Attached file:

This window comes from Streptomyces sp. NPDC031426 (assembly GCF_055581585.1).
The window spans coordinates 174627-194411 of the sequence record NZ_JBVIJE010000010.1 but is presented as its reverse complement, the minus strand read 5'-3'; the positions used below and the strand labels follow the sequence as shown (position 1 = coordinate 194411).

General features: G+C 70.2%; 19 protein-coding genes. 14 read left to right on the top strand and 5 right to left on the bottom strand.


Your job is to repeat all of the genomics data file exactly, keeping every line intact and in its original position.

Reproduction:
This window comes from Streptomyces sp. NPDC031426 (assembly GCF_055581585.1).
The window spans coordinates 174627-194411 of the sequence record NZ_JBVIJE010000010.1 but is presented as its reverse complement, the minus strand read 5'-3'; the positions used below and the strand labels follow the sequence as shown (position 1 = coordinate 194411).

General features: G+C 70.2%; 19 protein-coding genes. 14 read left to right on the top strand and 5 right to left on the bottom strand.